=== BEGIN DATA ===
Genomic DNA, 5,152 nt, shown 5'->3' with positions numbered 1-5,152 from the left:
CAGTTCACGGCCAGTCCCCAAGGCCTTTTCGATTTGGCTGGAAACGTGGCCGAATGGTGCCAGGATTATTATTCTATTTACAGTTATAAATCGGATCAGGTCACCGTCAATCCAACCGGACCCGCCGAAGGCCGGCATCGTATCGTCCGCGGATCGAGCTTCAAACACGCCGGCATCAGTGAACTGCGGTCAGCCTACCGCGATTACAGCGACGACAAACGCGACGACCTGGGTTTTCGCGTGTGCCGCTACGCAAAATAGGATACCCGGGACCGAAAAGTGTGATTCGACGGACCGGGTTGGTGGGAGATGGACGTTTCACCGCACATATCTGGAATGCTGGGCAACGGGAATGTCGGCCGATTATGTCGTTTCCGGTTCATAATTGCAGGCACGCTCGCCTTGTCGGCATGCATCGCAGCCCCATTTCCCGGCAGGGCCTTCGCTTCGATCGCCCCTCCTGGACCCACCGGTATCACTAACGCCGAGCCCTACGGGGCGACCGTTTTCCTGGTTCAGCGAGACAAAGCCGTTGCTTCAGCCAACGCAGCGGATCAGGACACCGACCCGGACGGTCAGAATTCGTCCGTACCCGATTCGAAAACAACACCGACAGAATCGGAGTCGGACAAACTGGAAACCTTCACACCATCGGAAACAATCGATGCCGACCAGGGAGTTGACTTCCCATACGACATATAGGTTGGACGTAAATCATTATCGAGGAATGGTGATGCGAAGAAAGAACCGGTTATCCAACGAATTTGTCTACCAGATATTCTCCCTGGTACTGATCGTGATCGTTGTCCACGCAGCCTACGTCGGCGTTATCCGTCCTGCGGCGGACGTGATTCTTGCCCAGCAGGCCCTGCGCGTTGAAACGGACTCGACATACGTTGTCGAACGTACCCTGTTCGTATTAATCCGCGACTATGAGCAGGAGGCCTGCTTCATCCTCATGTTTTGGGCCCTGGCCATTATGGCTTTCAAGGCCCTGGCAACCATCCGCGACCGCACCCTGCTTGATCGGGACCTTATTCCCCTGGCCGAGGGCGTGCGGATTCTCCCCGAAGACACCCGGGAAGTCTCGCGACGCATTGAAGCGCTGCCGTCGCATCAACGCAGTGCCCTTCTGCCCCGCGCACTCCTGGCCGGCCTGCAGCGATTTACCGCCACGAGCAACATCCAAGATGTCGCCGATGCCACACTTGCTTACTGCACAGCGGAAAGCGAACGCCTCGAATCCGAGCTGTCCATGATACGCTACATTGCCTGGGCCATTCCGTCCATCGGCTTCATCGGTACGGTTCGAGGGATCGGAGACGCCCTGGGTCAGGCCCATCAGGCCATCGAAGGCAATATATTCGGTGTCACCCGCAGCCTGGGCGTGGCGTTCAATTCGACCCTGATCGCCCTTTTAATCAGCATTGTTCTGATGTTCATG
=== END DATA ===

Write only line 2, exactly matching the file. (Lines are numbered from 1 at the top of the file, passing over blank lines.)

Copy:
CAGTTCACGGCCAGTCCCCAAGGCCTTTTCGATTTGGCTGGAAACGTGGCCGAATGGTGCCAGGATTATTATTCTATTTACAGTTATAAATCGGATCAGGTCACCGTCAATCCAACCGGACCCGCCGAAGGCCGGCATCGTATCGTCCGCGGATCGAGCTTCAAACACGCCGGCATCAGTGAACTGCGGTCAGCCTACCGCGATTACAGCGACGACAAACGCGACGACCTGGGTTTTCGCGTGTGCCGCTACGCAAAATAGGATACCCGGGACCGAAAAGTGTGATTCGACGGACCGGGTTGGTGGGAGATGGACGTTTCACCGCACATATCTGGAATGCTGGGCAACGGGAATGTCGGCCGATTATGTCGTTTCCGGTTCATAATTGCAGGCACGCTCGCCTTGTCGGCATGCATCGCAGCCCCATTTCCCGGCAGGGCCTTCGCTTCGATCGCCCCTCCTGGACCCACCGGTATCACTAACGCCGAGCCCTACGGGGCGACCGTTTTCCTGGTTCAGCGAGACAAAGCCGTTGCTTCAGCCAACGCAGCGGATCAGGACACCGACCCGGACGGTCAGAATTCGTCCGTACCCGATTCGAAAACAACACCGACAGAATCGGAGTCGGACAAACTGGAAACCTTCACACCATCGGAAACAATCGATGCCGACCAGGGAGTTGACTTCCCATACGACATATAGGTTGGACGTAAATCATTATCGAGGAATGGTGATGCGAAGAAAGAACCGGTTATCCAACGAATTTGTCTACCAGATATTCTCCCTGGTACTGATCGTGATCGTTGTCCACGCAGCCTACGTCGGCGTTATCCGTCCTGCGGCGGACGTGATTCTTGCCCAGCAGGCCCTGCGCGTTGAAACGGACTCGACATACGTTGTCGAACGTACCCTGTTCGTATTAATCCGCGACTATGAGCAGGAGGCCTGCTTCATCCTCATGTTTTGGGCCCTGGCCATTATGGCTTTCAAGGCCCTGGCAACCATCCGCGACCGCACCCTGCTTGATCGGGACCTTATTCCCCTGGCCGAGGGCGTGCGGATTCTCCCCGAAGACACCCGGGAAGTCTCGCGACGCATTGAAGCGCTGCCGTCGCATCAACGCAGTGCCCTTCTGCCCCGCGCACTCCTGGCCGGCCTGCAGCGATTTACCGCCACGAGCAACATCCAAGATGTCGCCGATGCCACACTTGCTTACTGCACAGCGGAAAGCGAACGCCTCGAATCCGAGCTGTCCATGATACGCTACATTGCCTGGGCCATTCCGTCCATCGGCTTCATCGGTACGGTTCGAGGGATCGGAGACGCCCTGGGTCAGGCCCATCAGGCCATCGAAGGCAATATATTCGGTGTCACCCGCAGCCTGGGCGTGGCGTTCAATTCGACCCTGATCGCCCTTTTAATCAGCATTGTTCTGATGTTCATG